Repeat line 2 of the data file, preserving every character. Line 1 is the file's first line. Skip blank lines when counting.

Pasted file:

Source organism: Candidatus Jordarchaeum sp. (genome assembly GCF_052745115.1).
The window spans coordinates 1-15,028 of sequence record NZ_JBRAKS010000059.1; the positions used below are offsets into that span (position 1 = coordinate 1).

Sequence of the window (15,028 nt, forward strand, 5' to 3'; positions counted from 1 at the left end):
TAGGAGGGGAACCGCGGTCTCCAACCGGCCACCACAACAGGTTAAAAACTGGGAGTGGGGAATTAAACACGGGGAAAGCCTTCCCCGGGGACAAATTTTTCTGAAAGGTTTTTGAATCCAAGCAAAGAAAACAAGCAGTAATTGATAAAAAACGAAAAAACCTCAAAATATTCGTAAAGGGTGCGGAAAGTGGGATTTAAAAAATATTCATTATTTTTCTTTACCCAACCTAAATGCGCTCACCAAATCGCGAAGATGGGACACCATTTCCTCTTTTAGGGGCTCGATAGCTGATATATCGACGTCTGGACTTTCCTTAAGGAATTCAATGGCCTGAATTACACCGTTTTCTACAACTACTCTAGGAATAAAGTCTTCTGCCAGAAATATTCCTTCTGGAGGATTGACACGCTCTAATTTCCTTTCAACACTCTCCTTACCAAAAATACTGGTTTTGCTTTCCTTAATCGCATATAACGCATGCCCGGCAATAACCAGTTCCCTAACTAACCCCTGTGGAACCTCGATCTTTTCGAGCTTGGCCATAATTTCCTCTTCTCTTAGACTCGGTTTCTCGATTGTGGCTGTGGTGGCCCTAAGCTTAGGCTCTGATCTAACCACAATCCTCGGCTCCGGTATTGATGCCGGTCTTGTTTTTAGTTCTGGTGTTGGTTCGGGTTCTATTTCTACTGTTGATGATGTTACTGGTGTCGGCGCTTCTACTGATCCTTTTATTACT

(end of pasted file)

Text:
The window spans coordinates 1-15,028 of sequence record NZ_JBRAKS010000059.1; the positions used below are offsets into that span (position 1 = coordinate 1).